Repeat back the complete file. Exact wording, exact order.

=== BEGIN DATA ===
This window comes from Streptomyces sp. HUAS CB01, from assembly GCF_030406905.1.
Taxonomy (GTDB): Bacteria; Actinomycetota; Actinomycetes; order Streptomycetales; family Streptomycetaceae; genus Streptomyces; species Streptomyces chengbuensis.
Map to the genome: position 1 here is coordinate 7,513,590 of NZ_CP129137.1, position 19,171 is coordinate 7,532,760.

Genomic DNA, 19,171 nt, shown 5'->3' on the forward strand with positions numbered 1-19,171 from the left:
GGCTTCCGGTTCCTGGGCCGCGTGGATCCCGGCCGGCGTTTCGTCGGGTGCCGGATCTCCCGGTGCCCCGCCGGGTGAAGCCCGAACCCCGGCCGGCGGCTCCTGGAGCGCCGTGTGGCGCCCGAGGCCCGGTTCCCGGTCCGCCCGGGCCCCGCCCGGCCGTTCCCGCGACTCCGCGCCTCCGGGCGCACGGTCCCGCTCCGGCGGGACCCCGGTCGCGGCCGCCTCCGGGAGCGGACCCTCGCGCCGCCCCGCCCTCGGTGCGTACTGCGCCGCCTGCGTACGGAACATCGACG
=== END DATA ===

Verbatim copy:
This window comes from Streptomyces sp. HUAS CB01, from assembly GCF_030406905.1.
Taxonomy (GTDB): Bacteria; Actinomycetota; Actinomycetes; order Streptomycetales; family Streptomycetaceae; genus Streptomyces; species Streptomyces chengbuensis.
Map to the genome: position 1 here is coordinate 7,513,590 of NZ_CP129137.1, position 19,171 is coordinate 7,532,760.

Genomic DNA, 19,171 nt, shown 5'->3' on the forward strand with positions numbered 1-19,171 from the left:
GGCTTCCGGTTCCTGGGCCGCGTGGATCCCGGCCGGCGTTTCGTCGGGTGCCGGATCTCCCGGTGCCCCGCCGGGTGAAGCCCGAACCCCGGCCGGCGGCTCCTGGAGCGCCGTGTGGCGCCCGAGGCCCGGTTCCCGGTCCGCCCGGGCCCCGCCCGGCCGTTCCCGCGACTCCGCGCCTCCGGGCGCACGGTCCCGCTCCGGCGGGACCCCGGTCGCGGCCGCCTCCGGGAGCGGACCCTCGCGCCGCCCCGCCCTCGGTGCGTACTGCGCCGCCTGCGTACGGAACATCGACG